Life will always reveal a lesson when our awareness is heightened.  I was on a flight from Chicago to Cedar Rapids in pitch-black darkness, zero-visibility cloud cover, andplane-lightning-100610-02 buffeting crosswinds from a huge storm system passing through.  I fly a lot, but this was one of those flights where the wings tilt dramatically side to side and simultaneously hit air pockets where the plane drops several feet, and I’ll admit that I said a prayer.

It wasn’t a fear of dying at that moment, but I thought to myself, “What if I did?  What was the sum of my life?  What would people say?  Would I be remembered as a good man?  Did I remember to pay the cable bill?”

I try to tame the tendencies of self-indulgence by mediating such thoughts, but I think it’s a primordial human desire to want to be worth something to others.  Suddenly a moment with my father popped into my head.  It was only two months before he passed away and he asked me if I was happy.

Not willing to recognize that my father wouldn’t be here for years to come, I replied, “Yes…why are you asking me?”

GE DIGITAL CAMERA“Because I’m not going to be around forever and I want to know that my family is happy. I can believe that I had something to do with that.”

I asked him if he was scared of mortality and he said, “No.  I raised good sons and that’s how I want to be remembered.  And maybe you’ll tell your children that there was once this man named Glenn Kroeger…”

I found solace in his words because I already knew that my memories of my father would always construct a story about a good man, who was kind, wise, intelligent, and who loved his family. It would be the story of a man who achieved great success by giving his children the safety, comfort and dreams that his own childhood was denied. His flaws would be as forgiven in death as they were in life; they were not the measure of the man.

On this flight I asked myself, “Will my children feel the same way about me?”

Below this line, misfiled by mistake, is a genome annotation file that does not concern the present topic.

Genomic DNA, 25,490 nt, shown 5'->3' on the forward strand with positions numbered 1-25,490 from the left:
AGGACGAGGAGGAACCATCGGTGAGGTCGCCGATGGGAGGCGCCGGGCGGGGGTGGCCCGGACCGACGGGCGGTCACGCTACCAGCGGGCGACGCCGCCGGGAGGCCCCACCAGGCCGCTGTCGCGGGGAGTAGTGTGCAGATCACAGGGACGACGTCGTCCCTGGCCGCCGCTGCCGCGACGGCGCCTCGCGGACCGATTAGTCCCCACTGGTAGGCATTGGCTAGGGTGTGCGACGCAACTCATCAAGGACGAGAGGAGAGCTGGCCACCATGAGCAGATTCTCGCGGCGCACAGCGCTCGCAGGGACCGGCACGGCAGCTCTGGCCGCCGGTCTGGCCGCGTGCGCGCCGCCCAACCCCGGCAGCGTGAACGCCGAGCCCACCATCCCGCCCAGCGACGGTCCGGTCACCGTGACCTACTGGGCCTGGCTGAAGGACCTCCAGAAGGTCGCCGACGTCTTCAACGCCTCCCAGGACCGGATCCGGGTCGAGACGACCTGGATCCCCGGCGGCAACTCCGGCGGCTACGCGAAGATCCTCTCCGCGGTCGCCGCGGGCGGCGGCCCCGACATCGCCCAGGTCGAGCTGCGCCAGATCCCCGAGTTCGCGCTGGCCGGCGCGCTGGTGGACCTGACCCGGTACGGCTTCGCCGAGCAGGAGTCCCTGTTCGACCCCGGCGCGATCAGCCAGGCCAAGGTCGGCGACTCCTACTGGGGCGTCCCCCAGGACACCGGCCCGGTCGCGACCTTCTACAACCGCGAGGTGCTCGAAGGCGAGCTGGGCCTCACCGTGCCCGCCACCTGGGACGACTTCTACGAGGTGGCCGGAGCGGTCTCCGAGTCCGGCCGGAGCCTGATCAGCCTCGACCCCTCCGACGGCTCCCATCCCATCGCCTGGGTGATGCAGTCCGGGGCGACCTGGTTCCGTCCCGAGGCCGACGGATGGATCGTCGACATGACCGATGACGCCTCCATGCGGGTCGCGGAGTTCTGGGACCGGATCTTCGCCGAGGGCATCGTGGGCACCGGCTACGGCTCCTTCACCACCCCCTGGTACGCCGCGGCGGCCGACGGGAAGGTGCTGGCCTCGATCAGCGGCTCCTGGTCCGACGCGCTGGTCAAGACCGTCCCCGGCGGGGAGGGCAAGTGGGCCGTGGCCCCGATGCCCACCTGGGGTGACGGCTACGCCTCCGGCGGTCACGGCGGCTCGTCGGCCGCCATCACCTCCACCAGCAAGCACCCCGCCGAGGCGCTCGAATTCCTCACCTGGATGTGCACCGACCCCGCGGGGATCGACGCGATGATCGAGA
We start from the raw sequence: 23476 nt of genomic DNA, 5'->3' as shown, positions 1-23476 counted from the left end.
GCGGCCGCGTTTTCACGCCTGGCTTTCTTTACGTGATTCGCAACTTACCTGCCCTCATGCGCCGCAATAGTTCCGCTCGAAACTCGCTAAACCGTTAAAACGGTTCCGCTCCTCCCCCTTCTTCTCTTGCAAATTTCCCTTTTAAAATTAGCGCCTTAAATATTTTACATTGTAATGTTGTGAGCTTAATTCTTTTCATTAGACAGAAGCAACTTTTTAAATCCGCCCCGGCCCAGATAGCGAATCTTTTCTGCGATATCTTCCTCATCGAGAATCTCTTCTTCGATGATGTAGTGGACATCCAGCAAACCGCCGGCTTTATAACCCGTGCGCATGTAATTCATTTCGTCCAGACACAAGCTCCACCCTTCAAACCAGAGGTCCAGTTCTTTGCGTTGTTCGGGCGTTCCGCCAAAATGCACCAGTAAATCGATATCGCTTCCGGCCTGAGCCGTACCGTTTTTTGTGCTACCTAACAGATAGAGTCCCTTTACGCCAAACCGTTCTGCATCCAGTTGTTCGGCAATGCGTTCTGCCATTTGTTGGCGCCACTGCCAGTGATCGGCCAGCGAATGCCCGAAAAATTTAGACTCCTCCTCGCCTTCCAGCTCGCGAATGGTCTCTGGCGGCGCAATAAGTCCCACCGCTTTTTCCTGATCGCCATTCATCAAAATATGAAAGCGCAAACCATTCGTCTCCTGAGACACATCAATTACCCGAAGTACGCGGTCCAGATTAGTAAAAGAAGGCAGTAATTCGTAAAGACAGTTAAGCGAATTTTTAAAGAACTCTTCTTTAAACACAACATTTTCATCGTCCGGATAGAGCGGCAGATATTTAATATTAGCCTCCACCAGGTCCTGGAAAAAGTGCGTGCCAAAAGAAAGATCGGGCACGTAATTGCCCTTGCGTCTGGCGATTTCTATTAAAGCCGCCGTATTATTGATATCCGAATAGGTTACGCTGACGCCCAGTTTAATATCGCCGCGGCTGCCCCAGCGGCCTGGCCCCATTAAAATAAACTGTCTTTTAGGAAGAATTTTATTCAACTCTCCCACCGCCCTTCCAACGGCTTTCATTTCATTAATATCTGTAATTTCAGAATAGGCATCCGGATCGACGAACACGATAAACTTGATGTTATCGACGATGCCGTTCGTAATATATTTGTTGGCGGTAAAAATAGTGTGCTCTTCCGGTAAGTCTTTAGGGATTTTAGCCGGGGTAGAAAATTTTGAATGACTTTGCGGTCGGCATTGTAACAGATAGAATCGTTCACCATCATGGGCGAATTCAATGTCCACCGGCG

There was an unsettling vibration under the fuselage as the plane banked against the wind to land.  But as we touched down softly and safely, it occurred to me that the answer lies in the question itself.  In these moments of perceived peril that turn into the fortune of living, our vanity is arrested by reality.

The present is a moving target that passes seamlessly into the future and instantaneously becomes the past; and it was within that infinitesimal space where my lesson found words:  To live the best of my life from each moment on.  Value is not measured by quantity, but quality. The number of years, the amount of wealth, or the accumulation of things, have no bearing on the value of a life.

My motive in this quest to become a public servant is exactly that.  As I serve the purpose of being a father by sharing with my children the best that I have to give, I will serve my constituents with the same resolve.

As my father could have proffered:  “We are immortal when our sincerest motives live in the memories of those we’ve loved. And served.”


Wrong. Wrong. Wrong. And Wrong.

My oldest son, who is now 17, likes to talk politics now and again.  I love that he is showing interest in what has been his father’s passion, and he has been coming to the table with his own ideas.  Occasionally he will come right out with what is on his mind.

“Dad, why you don’t like Big Business?”

“Where did you get that idea??!”

“Well…um…someone said that about you…” and he trailed off.

It’s hard enough to discuss politics and actually get anywhere but when you have to completely correct perceptions of your position before even making your case, it can become nothing but an exercise in futility.  But, this is my son, for whom I have the patience of Job.

The truth is, my son’s comment is something that I’ve heard before.  It comes from a misperception that Democrats, a) Don’t like big business, b) Don’t like the rich, c) Don’t like wealth accumulation or success, and, d) Want a Communist distribution of money earned by the wealthy.